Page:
13. Put up native bee houses. Making your own is simple, and there are fantastic plans to be had for free on the web. Be cautious when buying premade boxes. Many commercially available options are inadequately sized. Tunnels for nesting should always be 6-7” deep and the trend in stores is 3-4”. The practical reason for this being problematic is that most tunnel nesters lay their female eggs tucked into the back of the tubes, where they will be protected from possible predators, and the male eggs fill the front half of the tubes. If the tubes are too short, she will lay fewer female eggs, resulting in a decreased population the following year.

14. Grow your own nesting material. Many common plants like raspberry, bee balm, elderberry, and even okra naturally have hollow stems and can be left in place for bees to use or harvested by you and cut to size to use as fresh material in your bee boxes. Nesting material can also be made from untreated wood.

15. Make use of existing debris. Most native bees are solitary and lay eggs in tiny tunnels in dead trees, fallen branches, hollow stems, or sandy soil. Leave standing dead trees, fallen logs, and bare patches of sandy soil.

16. Attract hummingbirds by planting dense shrubs for nesting. Hummingbirds like to nest near known nectar sources. Shrubbery and small, deciduous trees are common places to find their tiny, expandable nests.

17. Put up birdhouses. Our nation’s songbirds are in trouble. Loss of habitat, broad-spectrum pesticides killing their food, and now this puzzling affliction doesn’t leave them in a good place. We can offer safe haven to these critical members of our ecosystem by installing some houses for them to overwinter in and raise their young.

18. Install a bat house. While not technically pollinators in our part of the world, bats are still a keystone species. Like our bird friends, bats suffer from the same food and habitat loss and have their own mysterious health conditions. Putting up a bat box is one small gesture to offer refuge and safety.

19. Leave bare patches free of grass. Ground nesting bees like bumblebees have trouble moving through grass and thatch to reach the soil where they like to dig to nest. Out-of-the-way spots at the edge of your property are a good place to create these spots so they can remain relatively undisturbed.

20. Consider putting up feeders for hummingbirds and songbirds. But maybe not year-round. In the spring and summer months, we would like birds to be eating insects and practice their foraging skills. There are around 30 species of songbird that overwinter in the Carolinas, and benefit from having a food source they don’t have to work so hard for. Giving hummingbirds a place to feed when they are returning from and leaving for their spring and autumn migrations is a great boon for them when making such long a journey.

21. Build a brush pile. Brush piles are used by many species, including being hibernation sites for mourning cloaks and other butterflies, offering places of soil access for ground-nesting bees, and daytime shelter for fireflies.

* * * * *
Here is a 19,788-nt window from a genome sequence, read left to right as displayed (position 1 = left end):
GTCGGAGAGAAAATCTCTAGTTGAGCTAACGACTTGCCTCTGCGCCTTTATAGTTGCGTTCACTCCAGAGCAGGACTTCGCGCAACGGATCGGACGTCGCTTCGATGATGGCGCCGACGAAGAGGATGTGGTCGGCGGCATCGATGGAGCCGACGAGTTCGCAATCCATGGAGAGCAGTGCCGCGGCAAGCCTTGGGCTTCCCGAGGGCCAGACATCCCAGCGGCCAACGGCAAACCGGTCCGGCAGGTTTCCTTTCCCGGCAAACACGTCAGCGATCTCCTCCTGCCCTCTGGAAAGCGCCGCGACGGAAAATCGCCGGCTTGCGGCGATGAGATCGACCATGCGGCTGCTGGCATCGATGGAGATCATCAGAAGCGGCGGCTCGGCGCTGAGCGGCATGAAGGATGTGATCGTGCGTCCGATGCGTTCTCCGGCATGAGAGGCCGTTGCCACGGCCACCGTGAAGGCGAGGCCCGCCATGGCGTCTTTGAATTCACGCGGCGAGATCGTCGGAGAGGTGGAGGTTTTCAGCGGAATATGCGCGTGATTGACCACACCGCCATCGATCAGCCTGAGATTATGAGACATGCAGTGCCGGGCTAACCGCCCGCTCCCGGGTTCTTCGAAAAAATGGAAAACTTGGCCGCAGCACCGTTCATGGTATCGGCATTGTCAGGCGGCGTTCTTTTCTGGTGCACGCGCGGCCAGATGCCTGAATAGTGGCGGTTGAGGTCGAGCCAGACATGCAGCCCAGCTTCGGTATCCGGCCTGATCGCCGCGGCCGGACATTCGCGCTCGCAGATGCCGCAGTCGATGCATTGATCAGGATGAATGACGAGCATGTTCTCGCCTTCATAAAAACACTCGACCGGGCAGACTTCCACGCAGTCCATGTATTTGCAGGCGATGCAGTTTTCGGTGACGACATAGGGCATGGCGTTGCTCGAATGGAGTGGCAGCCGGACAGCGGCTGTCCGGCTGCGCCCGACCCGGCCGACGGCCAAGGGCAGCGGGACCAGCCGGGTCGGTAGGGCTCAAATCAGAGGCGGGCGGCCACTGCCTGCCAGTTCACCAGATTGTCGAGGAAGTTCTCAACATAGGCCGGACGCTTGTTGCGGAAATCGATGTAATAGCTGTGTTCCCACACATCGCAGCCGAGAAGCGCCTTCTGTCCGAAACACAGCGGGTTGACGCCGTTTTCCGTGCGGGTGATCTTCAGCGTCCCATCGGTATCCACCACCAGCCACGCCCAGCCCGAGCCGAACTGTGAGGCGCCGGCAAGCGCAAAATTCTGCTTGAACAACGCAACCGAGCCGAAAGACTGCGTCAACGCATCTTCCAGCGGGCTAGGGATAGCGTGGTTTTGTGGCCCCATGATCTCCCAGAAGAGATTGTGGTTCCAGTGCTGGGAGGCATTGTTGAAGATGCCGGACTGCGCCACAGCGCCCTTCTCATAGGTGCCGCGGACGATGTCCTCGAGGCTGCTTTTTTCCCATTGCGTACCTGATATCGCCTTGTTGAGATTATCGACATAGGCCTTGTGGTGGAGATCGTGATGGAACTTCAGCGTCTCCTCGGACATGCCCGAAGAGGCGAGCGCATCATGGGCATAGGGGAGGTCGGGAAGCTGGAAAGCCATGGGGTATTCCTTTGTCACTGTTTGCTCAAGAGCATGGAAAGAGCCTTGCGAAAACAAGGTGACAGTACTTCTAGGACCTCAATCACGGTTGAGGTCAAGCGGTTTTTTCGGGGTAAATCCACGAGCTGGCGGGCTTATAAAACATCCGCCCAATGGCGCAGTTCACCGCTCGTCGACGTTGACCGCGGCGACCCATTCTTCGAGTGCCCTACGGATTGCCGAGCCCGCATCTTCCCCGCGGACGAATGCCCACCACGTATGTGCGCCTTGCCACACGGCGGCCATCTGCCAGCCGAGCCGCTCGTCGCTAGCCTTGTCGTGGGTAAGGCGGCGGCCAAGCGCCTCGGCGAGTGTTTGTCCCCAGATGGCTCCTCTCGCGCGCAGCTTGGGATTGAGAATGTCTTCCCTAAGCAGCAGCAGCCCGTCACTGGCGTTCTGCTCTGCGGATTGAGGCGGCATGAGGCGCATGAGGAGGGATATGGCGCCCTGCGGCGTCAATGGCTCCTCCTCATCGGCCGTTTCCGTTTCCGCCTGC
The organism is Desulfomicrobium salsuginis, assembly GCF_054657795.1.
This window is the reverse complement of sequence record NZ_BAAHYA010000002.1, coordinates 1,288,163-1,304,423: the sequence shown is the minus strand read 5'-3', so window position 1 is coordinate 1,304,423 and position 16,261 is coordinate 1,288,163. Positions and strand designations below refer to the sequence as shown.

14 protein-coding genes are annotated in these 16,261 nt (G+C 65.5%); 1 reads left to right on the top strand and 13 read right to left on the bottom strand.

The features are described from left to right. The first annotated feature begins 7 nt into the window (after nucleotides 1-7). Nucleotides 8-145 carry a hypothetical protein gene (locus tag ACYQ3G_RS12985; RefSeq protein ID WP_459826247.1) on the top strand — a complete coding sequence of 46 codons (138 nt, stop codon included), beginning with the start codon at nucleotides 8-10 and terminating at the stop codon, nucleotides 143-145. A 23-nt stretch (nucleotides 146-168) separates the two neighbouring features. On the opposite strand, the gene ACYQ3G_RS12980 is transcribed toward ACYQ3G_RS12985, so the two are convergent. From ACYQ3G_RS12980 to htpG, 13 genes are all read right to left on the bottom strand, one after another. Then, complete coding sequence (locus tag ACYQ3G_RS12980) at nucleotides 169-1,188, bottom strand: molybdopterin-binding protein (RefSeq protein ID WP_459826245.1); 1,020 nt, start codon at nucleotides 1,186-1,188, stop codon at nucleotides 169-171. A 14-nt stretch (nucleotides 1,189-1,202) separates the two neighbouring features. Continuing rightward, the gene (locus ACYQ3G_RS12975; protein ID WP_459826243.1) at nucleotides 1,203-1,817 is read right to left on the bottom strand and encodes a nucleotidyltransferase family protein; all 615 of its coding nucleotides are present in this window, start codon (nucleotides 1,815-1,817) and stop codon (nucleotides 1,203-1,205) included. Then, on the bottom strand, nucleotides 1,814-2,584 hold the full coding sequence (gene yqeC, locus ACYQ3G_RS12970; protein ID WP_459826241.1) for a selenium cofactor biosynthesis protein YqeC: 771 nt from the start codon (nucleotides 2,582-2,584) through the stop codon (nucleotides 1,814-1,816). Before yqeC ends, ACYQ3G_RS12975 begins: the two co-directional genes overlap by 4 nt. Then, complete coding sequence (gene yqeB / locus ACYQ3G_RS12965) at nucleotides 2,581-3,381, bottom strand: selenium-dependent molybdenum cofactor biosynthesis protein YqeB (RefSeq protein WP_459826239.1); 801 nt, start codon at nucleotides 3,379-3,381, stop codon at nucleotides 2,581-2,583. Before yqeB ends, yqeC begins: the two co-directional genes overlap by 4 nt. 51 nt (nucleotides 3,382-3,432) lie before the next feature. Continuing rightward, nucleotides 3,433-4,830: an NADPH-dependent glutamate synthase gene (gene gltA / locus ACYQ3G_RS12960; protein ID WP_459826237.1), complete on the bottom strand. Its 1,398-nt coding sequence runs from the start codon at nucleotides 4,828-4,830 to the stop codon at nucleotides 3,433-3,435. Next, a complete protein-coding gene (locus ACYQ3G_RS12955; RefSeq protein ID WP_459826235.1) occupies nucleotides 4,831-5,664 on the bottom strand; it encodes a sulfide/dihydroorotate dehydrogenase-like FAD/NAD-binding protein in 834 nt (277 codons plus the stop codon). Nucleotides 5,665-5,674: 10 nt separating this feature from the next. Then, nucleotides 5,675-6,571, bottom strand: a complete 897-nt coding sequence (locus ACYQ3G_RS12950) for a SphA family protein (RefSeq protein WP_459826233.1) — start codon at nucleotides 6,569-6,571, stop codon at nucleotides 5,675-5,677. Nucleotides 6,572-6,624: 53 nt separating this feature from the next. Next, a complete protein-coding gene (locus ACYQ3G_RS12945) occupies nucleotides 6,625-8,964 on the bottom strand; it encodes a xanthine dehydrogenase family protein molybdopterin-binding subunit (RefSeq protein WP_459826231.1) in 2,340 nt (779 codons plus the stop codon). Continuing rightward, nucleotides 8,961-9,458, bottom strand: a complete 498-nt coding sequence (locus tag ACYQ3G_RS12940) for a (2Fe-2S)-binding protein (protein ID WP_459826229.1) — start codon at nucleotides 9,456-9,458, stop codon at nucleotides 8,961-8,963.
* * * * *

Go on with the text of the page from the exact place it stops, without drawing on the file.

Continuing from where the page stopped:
22. Build a rock pile or rock wall. Leafcutter bees, some types of digger bees, and bumblebees use rocky encampments for shelter and places to rear young.


23. Provide different types of water vessels for your friends. Place shallow basins such as birdbaths or ceramic saucers near potential nesting sites. Be sure to put marbles or stones in the bowl for bees and wasps to perch on, and run the stones up one side of the bowl so if someone falls in, they can climb out. Bees are terrible swimmers, after all.

24. Change the water regularly. Mosquitos are no fun, and keeping the water fresh will prevent their larvae from taking up residence. Don’t worry about dirt or other organic matter in the water. The minerals present in the dirt can be beneficial for the bees.


25. Consider putting up a sign announcing your pollinator-friendly habitat. This can help explain your objective to visitors and serve as an opportunity to inspire others to think about how they might make changes in their landscapes to support and encourage pollinators.

Sustainable farming practices and insects go hand in hand. They are part of everything we do when working with plants and animals. We hope this list has inspired you to work with our little friends rather than against them. Pollinators of all kinds are beautiful, interesting, and worth our support and protection.

This Earth Day, get yourself a good insect identification book and walk around to see how many different species you find. Or have a get-together with friends and make native bee houses together. Maybe a trip to your local greenhouse to buy a few pollinator plants is more your speed? Anything you can do from this list will be a step in the right direction for healthy and happy ecosystems.

If you want to celebrate Earth Day weekend and seeing some of these suggestions in practice, grab a ticket to CFSA’s Piedmont Farm Tour.